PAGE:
5 NBA Teams That Should Target a Tyson Chandler Trade
While it's tough to predict what situation the New York Knicks will be in before Carmelo Anthony makes his decision in free agency, the Knicks might want to consider flipping Tyson Chandler for assets that will be useful beyond the 2014-15 season.
Chandler is certainly the defensive anchor for the Knicks, but his injury troubles and declining play have led him to be incapable of carrying such bad personnel for an entire season anymore.
With the Knicks lacking the cap space to really contend next year, whether Anthony comes back or not, moving Chandler's expiring deal for a draft pick or a productive player on a rookie-scale salary makes sense.
Which teams might be interested in Chandler? Marc Stein at ESPN.com tipped us off to one potential suitor:
The most interesting whisper, at this early stage, is that the Mavs intend to be at the front of the line to try to reacquire Tyson Chandler should the Knicks make their defensive anchor available via trade.
What other teams should trade for the 7-foot center? Let's take a look.
If there's one resounding complaint about how the Dallas Mavericks were handled after their championship season, it's that Tyson Chandler wasn't re-signed and allowed to defend the title he had a huge role in winning.
Since Mavericks owner Mark Cuban decided that the cap space to attract another star was more important, the Mavericks have had a rough time at the center position, rotating in a bunch of players who just haven't been able to cut it.
Back in 2012, Cuban was defiant about the reasons why Chandler wasn't re-signed. Here's what he told Jeff Caplan and Tim MacMahon of ESPN Dallas when asked if he had any regrets:
"Oh, hell no. No, no, no, nope," Cuban said when asked if he has second-guessed himself. "Not even a millisecond. Because those that are talking otherwise haven't read the CBA, like I know you guys haven't, and are just talking out their ass without any foundation."
While Chandler is a little less mobile and durable than he was back in the 2010-11 season, he still represents a massive upgrade over Samuel Dalembert, Brandan Wright and DeJuan Blair and a chance for Cuban to make up for perhaps his biggest mistake. The Mavs need someone focused on protecting the rim who can finish on the pick-and-roll, and that's Chandler's specialty. He's already shown that he's a perfect match for Dirk Nowitzki in the frontcourt.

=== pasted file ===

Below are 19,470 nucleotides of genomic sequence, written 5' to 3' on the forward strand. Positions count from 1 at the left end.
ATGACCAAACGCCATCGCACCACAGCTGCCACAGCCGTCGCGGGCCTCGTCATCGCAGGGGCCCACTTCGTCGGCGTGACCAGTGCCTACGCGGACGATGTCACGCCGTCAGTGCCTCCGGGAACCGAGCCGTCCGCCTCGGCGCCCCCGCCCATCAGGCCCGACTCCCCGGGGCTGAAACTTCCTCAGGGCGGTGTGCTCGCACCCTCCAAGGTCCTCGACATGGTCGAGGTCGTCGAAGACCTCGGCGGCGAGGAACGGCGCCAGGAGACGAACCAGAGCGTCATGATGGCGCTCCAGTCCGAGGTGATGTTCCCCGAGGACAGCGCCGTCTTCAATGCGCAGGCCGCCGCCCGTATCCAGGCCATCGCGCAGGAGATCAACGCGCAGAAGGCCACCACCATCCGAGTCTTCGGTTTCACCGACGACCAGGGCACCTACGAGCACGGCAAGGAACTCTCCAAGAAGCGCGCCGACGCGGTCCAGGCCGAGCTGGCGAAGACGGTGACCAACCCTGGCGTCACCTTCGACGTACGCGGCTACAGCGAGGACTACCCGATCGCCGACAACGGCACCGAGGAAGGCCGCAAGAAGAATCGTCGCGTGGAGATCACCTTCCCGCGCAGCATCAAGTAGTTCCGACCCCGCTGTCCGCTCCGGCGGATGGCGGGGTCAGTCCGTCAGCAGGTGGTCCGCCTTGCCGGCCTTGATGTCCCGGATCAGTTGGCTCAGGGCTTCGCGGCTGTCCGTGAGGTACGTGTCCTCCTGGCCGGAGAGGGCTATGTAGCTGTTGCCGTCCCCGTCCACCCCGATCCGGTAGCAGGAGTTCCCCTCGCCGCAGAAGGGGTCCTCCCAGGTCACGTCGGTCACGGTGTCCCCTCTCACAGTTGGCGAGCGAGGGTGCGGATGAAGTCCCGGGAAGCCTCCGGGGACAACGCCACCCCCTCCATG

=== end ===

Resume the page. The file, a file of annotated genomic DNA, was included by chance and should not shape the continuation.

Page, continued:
How would a reunion come about? Once again, it appears like the Mavericks are ready to chase the big free agents this offseason after Dirk Nowitzki re-signs.
If it doesn't work out as planned, taking on Chandler's expiring deal worth $14 million via the available cap space and parting with a draft pick or a young player (like point guard Shane Larkin) may interest New York if it's ready to accept this will be a lost year with or without Chandler.
This may seem like an odd pairing as the Phoenix Suns have clearly skewed young, but Tyson Chandler could be the type of veteran addition that solidifies the defense in the middle while providing solid screens on the other end for the "slash brothers," Eric Bledsoe and Goran Dragic.
Phoenix's young depth may actually be all the more reason to take a chance on Chandler. With Miles Plumlee and Alex Len needing some playing time, Chandler can play more in the range of 25-30 minutes a night and take days off where needed. Pairing up with Phoenix's renowned training staff might not be a bad idea either.
The Suns have plenty of young talent and draft picks to offer up in exchange for Chandler early this offseason, if he's viewed as a viable piece to get the Suns into the Western Conference mix.
This seems like a pairing that might make more sense at the trade deadline next season, as Phoenix will have a better view of where its young big men are in terms of development and how Chandler's body is holding up. The price may be significantly less at that point as well.